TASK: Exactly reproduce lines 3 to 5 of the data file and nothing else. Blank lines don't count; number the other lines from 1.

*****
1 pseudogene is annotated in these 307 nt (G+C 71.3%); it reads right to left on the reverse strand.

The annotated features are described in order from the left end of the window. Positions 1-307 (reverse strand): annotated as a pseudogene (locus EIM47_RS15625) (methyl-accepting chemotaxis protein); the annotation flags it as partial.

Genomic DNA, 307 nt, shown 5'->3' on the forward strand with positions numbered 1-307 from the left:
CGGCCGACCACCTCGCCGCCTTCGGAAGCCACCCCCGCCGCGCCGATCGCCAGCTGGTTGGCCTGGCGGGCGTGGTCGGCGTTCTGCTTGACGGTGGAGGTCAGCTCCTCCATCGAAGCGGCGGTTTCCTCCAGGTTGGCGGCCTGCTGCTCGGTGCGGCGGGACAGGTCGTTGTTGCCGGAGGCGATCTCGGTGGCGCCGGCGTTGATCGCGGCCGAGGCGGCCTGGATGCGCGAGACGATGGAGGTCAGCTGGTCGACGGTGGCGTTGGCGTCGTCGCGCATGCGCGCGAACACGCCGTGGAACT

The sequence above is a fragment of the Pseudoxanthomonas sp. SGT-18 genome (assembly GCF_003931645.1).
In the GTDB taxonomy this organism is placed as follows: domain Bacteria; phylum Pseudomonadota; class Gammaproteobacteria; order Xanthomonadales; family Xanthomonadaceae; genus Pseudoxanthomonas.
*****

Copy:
Genomic DNA, 307 nt, shown 5'->3' on the forward strand with positions numbered 1-307 from the left:
CGGCCGACCACCTCGCCGCCTTCGGAAGCCACCCCCGCCGCGCCGATCGCCAGCTGGTTGGCCTGGCGGGCGTGGTCGGCGTTCTGCTTGACGGTGGAGGTCAGCTCCTCCATCGAAGCGGCGGTTTCCTCCAGGTTGGCGGCCTGCTGCTCGGTGCGGCGGGACAGGTCGTTGTTGCCGGAGGCGATCTCGGTGGCGCCGGCGTTGATCGCGGCCGAGGCGGCCTGGATGCGCGAGACGATGGAGGTCAGCTGGTCGACGGTGGCGTTGGCGTCGTCGCGCATGCGCGCGAACACGCCGTGGAACT

The sequence above is a fragment of the Pseudoxanthomonas sp. SGT-18 genome (assembly GCF_003931645.1).